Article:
Short-term stability of lipid nanoparticles in pre-drawn syringes: PDA Italy Chapter awards the prize for the best thesis

One of the two PDA Italy Chapter Degree Awards was awarded to Giorgia Frigerio. The prize is given to student members of chemistry, pharmacy, pharmaceutical biotechnology and related disciplines for their thesis work in the field of bio/pharmaceutical manufacturing.


PDA Italy Chapter awarded, during the 2023 annual conference in Milan, one of the two PDA Student Awards, for the best master’s degree thesis works, to Giorgia Frigerio.

The scientific work entitled Short-term stability of lipid nanoparticles in pre-drawn syringesa was considered innovative because, at the beginning of the mass vaccination campaign, it supported the hypothesis that vaccine doses can be prepared safely in a dedicated area using aseptic technique and transferred to the hubs without compromising their stability.


As nanosystems market is fast-growing thanks to the undoubted advantages in terms of efficacy and safety, questions are arising about their “real-world” stability. In particular very few data are available on the short-term stability of nanovectors when loaded in disposable syringes.
Pre-drawn syringes are preferred because of the possibility to guarantee appropriate practice standards.
This work provides stability data on nanoparticles in pre-drawn disposable syringes stored at 2–8 °C or 25 °C for at least 5 hours since no data were available in the Summary of Product Characteristics (SPC) at the time of this study. The investigation was carried out using leftover of mRNA loaded lipid nanoparticles (Comirnaty, Pfizer-BioNTech, RNA LNP).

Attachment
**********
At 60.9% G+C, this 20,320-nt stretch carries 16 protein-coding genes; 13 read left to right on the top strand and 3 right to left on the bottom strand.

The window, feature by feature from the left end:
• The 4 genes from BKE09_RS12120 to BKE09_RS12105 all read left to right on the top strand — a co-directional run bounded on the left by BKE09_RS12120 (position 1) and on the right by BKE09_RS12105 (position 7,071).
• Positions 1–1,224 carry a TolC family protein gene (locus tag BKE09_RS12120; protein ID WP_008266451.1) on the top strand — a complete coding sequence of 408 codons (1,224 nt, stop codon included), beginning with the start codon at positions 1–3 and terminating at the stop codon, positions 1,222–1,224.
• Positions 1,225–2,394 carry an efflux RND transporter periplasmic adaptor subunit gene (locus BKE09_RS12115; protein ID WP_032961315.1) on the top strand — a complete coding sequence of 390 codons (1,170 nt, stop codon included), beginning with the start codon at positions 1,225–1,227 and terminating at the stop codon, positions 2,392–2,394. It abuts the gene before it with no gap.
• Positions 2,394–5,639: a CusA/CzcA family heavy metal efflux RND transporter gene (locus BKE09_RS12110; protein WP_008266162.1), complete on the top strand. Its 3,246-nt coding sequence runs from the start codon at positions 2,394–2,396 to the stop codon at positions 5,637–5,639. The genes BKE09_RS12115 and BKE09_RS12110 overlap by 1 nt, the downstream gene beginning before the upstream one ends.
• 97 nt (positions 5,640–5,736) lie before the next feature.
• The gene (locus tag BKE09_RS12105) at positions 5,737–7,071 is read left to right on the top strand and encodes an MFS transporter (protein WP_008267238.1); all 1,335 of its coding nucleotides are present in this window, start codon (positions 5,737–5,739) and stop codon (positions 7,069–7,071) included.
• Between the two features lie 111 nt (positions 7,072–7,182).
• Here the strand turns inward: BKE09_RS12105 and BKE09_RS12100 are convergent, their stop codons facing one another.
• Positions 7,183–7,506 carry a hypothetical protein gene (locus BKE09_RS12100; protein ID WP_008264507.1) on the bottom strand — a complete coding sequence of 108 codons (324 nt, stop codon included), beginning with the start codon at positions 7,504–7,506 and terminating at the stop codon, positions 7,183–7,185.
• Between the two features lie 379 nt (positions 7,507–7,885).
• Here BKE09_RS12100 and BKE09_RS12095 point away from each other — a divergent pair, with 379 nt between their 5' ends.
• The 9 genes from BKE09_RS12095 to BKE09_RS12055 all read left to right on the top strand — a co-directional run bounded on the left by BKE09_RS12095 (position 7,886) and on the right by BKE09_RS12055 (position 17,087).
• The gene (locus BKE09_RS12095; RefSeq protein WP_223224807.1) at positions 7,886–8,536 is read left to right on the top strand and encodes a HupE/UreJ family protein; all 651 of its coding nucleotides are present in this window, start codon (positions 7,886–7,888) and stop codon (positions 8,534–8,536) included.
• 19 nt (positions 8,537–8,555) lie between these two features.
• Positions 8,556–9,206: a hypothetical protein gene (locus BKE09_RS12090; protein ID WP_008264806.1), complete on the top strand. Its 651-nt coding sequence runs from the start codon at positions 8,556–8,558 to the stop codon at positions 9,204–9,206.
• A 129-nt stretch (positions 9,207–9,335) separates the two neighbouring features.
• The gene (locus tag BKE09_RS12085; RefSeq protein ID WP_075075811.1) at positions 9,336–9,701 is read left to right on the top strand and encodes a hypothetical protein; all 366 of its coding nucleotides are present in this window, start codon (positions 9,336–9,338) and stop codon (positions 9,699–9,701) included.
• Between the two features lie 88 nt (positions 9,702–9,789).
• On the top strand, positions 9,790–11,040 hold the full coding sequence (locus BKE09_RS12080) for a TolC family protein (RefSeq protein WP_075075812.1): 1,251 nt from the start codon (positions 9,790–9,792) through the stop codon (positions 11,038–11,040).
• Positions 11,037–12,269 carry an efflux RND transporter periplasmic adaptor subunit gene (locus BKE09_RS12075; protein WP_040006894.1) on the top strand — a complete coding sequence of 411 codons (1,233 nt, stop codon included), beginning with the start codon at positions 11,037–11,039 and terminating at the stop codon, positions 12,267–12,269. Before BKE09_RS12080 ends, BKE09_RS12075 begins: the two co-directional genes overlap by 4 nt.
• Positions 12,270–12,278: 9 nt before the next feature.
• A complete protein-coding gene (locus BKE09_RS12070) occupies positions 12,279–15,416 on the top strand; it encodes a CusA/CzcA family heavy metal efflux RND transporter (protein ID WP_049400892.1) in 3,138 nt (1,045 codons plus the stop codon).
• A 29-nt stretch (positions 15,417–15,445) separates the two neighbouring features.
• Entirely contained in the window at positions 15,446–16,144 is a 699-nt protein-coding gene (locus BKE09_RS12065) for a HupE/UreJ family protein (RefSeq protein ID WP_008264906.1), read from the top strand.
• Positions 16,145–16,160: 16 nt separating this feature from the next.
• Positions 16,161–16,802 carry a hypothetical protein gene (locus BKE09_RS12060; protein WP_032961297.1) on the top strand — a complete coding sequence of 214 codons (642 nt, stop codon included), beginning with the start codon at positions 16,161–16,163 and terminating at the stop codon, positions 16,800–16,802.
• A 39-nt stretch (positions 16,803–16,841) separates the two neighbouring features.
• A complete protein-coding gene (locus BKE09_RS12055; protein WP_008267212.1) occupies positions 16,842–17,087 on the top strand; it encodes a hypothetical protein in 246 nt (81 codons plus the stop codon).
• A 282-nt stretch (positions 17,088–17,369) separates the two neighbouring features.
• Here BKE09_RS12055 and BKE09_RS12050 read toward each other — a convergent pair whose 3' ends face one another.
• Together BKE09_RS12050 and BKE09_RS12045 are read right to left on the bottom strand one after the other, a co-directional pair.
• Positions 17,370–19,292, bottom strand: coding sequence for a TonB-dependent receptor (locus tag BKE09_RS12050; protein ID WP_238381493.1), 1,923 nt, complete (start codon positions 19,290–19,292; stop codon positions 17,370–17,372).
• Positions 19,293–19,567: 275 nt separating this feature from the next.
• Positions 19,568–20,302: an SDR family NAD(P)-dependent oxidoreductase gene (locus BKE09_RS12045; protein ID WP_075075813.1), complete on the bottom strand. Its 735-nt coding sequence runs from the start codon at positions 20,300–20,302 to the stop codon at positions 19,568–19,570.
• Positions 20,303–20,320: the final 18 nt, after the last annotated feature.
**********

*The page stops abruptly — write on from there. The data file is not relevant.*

Furthermore, to evidence possible retention of nanosystems onto the syringe barrel, placebo lipid nanovectors (LN) loaded with a fluorescent probe were also prepared and stored in the same experimental conditions. The DLS results evidenced that RNA-LNP as well as fluorescent LN ranged from 80 to 170 nm with a relatively narrow polydispersity index (PDI < 0.2).
These features were maintained after storage at 2-8 °C over at least 5 hours in disposable syringes made of poly(propylene) or poly(carbonate). Only the shaking caused massive aggregation of lipid nanoparticles and mRNA degradation. The adsorption of LN on the barrel surface resulted very low in all cases. As an example, after storage of LN at 25 °C over 1 week, the retained amount was about 3 orders of magnitude lower than the number of particles present in the initial dose. It should also be noted that the use of siliconized barrel partially limited the fraction of LN adsorbed. This preliminary set of data demonstrates the colloidal stability of lipid nanovectors loaded in disposable syringes made of different materials over a period of time of at least 5 hours. This information can be useful in clinical practice when the preparation of the
dose and the administration to patients occurs in different time and setting.